Everything you need to know about the unmovable obstacles that Barack Obama's big health care speech to Congress will face on Wednesday--and why the mainstream media can't figure it out--was encapsulated this week in a news story on the front page of Monday's Washington Post. The headline reads, "Obama Readies Reform Specifics/In Health-Care Address, President Is Expected to Take Firmer Positions."
The article takes a serious, but optimistic tone: Summer is over, and the President is back from his vacation, rested and ready. He has learned from his mistakes--not being "firm" enough--and is now poised to push ahead with his agenda.
By way of providing context, The Post notes, "From the earliest days of his presidency, Obama has made a top priority of twin goals: to extend coverage to millions of Americans and to slow the fast-rising rate of inflation for medical care." Yes, that's the Obamacare agenda in a nutshell.
But as I have argued at SeriousMedicineStrategy.org, what the American people really want is an all-out effort--a war, not to put too fine a point on it-- against illness and incapacitation. To declare, for example, with John F. Kennedy-esque moonshot-like resolve, "We are going to cure Alzheimer's" is, I think, a much more popular goal than "health insurance reform." And if conquering Alzheimer's--or cancer, or strokes--is not cheap, well, I don't think the American people would object to spending money on Serious Medicine to vanquish those killers and extend their own lives.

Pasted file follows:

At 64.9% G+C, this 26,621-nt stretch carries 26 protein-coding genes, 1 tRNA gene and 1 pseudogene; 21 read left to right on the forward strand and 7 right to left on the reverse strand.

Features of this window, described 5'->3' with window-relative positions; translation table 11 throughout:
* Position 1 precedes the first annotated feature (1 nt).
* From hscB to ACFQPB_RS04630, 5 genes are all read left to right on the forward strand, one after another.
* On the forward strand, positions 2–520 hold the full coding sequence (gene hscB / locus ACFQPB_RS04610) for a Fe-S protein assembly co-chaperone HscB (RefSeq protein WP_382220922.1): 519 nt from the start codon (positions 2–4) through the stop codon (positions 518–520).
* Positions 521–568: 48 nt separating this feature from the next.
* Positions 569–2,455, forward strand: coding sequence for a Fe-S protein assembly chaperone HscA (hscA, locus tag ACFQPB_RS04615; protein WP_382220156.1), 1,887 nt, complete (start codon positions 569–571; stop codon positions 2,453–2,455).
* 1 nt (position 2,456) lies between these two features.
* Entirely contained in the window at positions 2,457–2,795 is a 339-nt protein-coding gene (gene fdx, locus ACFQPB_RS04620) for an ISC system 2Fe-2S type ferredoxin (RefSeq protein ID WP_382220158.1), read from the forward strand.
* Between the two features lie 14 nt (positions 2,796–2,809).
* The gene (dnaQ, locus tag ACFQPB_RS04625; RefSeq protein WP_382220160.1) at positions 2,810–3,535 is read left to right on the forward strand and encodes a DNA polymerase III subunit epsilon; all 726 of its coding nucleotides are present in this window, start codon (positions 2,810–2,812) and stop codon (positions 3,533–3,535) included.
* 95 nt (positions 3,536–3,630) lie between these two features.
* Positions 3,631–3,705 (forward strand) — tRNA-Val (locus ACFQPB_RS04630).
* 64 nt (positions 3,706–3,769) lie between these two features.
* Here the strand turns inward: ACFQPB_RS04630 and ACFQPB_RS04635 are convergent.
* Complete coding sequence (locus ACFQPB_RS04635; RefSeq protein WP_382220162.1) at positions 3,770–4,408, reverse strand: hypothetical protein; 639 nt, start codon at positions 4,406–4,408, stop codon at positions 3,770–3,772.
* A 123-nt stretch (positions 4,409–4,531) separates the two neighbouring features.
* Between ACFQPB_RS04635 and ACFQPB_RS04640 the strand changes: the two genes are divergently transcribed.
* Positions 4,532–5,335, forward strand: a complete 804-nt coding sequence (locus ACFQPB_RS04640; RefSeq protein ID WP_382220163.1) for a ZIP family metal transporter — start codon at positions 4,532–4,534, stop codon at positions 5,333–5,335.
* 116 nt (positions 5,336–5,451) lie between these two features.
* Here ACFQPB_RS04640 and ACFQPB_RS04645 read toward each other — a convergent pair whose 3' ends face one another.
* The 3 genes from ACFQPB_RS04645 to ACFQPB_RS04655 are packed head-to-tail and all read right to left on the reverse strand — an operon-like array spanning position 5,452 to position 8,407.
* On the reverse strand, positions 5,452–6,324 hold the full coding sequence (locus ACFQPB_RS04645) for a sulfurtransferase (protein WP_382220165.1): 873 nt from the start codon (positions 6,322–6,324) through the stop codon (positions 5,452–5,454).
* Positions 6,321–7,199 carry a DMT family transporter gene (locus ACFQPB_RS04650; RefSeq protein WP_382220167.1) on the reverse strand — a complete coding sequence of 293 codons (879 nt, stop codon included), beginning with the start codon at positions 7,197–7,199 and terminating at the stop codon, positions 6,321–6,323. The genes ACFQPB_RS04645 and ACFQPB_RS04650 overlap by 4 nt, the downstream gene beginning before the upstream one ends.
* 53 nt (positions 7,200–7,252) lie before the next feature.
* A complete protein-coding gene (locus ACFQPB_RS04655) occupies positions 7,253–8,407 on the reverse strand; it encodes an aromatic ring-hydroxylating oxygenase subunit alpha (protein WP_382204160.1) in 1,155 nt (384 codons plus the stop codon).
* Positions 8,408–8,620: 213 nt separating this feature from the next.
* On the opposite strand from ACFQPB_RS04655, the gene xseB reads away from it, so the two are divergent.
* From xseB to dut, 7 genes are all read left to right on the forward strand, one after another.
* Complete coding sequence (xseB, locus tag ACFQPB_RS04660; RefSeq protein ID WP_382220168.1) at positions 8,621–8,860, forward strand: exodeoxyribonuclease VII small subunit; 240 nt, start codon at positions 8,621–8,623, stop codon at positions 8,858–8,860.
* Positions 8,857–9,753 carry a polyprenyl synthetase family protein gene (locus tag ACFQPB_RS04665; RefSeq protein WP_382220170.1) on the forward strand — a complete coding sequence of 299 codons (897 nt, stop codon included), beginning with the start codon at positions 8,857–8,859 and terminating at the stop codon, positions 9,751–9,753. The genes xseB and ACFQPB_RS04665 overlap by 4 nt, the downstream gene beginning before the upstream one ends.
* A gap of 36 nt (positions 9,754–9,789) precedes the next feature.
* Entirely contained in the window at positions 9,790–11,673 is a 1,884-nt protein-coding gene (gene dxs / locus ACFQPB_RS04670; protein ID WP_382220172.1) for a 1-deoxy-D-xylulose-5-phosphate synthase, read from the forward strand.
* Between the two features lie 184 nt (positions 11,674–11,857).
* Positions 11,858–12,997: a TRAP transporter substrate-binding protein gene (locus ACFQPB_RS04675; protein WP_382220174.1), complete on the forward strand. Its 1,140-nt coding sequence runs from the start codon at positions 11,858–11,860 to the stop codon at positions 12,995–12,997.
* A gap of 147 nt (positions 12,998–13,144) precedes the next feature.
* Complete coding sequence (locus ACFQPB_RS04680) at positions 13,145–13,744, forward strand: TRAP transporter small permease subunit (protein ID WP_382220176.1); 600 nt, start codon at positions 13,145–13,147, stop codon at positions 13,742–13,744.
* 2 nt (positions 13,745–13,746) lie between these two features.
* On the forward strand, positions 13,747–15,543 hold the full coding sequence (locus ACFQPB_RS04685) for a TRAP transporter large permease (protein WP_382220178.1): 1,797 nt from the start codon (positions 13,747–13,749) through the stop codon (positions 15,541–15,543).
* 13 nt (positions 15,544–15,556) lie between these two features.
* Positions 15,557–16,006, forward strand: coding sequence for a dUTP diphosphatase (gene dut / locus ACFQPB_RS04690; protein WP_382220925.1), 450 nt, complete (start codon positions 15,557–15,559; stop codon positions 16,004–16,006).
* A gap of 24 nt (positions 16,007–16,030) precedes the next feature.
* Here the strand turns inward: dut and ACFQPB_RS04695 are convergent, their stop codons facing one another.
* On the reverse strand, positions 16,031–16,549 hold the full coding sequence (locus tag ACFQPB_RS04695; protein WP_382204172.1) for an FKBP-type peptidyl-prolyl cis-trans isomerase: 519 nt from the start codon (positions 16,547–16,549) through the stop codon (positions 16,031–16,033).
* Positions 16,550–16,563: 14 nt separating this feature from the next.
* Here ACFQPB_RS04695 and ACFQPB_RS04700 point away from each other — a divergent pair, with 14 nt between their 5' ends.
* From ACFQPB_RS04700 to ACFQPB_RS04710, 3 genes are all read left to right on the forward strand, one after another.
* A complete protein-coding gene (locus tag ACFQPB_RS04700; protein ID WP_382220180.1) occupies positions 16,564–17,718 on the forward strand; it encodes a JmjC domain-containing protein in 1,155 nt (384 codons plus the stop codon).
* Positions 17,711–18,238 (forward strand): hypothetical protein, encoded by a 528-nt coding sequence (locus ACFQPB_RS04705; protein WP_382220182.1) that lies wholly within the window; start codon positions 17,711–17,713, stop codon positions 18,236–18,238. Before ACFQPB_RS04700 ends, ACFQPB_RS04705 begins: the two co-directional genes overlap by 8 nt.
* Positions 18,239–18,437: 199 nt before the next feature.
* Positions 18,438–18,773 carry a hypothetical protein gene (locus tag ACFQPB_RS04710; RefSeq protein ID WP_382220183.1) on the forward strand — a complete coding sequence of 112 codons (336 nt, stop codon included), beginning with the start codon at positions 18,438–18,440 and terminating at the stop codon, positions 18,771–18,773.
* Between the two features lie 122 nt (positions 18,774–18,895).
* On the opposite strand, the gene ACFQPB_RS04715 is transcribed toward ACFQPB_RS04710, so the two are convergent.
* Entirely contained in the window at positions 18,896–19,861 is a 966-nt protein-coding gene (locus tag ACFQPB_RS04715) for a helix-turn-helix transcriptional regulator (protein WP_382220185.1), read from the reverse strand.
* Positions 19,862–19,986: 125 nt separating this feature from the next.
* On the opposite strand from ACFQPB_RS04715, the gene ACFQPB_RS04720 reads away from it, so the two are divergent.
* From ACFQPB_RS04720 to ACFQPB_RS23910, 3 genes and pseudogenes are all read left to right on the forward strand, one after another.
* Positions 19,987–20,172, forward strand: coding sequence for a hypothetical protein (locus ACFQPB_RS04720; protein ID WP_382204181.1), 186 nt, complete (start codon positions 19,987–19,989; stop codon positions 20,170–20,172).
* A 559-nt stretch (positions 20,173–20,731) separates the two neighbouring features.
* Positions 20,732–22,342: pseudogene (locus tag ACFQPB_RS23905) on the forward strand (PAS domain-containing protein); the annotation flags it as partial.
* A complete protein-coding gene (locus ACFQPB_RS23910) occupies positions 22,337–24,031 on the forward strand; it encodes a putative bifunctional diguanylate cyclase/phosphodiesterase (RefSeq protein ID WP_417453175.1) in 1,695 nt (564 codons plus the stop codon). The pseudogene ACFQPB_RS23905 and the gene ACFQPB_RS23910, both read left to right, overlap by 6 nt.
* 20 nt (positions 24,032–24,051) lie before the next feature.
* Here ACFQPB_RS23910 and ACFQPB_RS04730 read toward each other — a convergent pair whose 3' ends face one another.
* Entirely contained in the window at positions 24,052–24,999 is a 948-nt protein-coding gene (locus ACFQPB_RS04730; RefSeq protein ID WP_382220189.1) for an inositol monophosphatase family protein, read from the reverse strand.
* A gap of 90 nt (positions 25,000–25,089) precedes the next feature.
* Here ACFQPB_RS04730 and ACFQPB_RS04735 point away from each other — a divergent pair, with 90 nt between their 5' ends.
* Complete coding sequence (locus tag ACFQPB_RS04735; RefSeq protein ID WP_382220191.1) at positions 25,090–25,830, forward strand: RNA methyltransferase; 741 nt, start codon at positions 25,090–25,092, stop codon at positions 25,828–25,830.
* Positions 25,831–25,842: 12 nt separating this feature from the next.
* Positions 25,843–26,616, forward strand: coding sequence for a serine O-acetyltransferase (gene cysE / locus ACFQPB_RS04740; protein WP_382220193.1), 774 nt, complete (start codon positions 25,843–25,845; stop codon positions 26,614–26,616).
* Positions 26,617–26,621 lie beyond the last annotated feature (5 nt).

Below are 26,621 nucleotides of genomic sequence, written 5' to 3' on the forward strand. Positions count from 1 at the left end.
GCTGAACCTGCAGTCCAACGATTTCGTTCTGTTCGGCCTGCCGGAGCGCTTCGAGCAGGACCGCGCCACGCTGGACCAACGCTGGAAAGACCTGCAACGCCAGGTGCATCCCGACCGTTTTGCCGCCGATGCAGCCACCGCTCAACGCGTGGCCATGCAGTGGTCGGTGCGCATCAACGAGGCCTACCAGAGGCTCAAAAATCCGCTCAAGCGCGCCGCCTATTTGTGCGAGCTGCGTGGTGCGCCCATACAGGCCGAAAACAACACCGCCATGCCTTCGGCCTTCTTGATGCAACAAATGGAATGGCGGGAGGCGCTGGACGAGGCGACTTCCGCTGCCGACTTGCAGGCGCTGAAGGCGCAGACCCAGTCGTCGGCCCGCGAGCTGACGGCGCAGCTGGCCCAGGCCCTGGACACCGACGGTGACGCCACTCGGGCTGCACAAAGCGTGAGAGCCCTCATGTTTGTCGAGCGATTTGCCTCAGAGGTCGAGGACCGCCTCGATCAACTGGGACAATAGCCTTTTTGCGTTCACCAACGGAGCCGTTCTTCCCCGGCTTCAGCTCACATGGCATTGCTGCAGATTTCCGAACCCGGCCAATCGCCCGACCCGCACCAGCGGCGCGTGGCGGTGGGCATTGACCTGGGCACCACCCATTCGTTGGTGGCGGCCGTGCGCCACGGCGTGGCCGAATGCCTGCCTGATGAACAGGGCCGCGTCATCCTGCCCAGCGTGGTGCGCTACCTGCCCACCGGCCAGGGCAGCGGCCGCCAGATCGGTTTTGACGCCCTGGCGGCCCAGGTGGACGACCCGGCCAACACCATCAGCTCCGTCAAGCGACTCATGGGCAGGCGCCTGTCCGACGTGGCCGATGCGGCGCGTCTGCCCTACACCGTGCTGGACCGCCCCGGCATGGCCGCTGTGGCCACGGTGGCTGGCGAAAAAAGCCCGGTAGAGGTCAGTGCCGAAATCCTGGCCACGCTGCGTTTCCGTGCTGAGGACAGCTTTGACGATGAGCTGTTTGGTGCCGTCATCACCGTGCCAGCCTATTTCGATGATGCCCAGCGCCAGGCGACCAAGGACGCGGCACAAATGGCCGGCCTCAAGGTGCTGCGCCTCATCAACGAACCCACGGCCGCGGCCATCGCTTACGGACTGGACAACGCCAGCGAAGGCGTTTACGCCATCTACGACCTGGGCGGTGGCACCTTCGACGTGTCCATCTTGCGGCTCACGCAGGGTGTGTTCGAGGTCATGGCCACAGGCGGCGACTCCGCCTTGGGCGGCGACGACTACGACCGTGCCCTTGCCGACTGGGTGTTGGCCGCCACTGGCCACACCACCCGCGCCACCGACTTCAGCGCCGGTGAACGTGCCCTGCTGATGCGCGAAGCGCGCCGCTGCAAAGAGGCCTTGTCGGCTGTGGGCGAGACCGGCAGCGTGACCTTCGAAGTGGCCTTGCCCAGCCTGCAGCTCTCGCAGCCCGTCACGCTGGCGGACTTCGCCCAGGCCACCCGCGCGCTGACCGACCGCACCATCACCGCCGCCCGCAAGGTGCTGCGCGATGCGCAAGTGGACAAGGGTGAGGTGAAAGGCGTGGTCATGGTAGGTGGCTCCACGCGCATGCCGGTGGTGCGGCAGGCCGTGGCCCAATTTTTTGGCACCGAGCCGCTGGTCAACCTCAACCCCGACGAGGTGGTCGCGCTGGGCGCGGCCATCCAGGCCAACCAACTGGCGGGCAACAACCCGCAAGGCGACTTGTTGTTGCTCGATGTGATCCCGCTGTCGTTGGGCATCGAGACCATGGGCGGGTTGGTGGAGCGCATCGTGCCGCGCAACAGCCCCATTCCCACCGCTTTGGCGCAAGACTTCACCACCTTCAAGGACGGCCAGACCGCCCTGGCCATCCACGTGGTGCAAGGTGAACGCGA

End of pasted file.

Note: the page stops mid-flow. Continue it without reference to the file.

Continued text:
But in Monday's newspaper, after reciting Obama's twin goals, "extending coverage" and "slowing costs," The Post adds its own take on what went wrong this summer for Obamacare. The Post's account, strangely enough, completely meshes with the liberal Obama-ish line: "In August, opponents seized control of the discussion, elevating side issues such as abortion and end-of-life counseling." [emphasis added.]
But let's not just add emphasis to those two words, "side issues." Let's really dwell on them: "elevating side issues such as abortion and end-of-life counseling." To Right to Lifers, is abortion a side issue? Uh, no. And since 51 percent of Americans count themselves as pro-life, according to a Gallup Poll released in May, concern over abortion is hardly on the side--it is front and center. Indeed, it's fair to say that plenty of Americans who see themselves as pro-choice still have mixed feelings about including abortion in taxpayer-funded health-insurance plans.
And let's take a look at the other alleged "side issue" cited in The Post: "end-of-life counseling." Is that a "side issue" to the elderly? Or to those with serious illnesses or disabilities? Sarah Palin caused a firestorm last month when she accused the Obama administration of wanting to set up "death panels"; while the words "death panels" do not appear in the legislation, it's obvious that there's more than a little bit of "nudge" toward death in the legislation that came forth from Capitol Hill.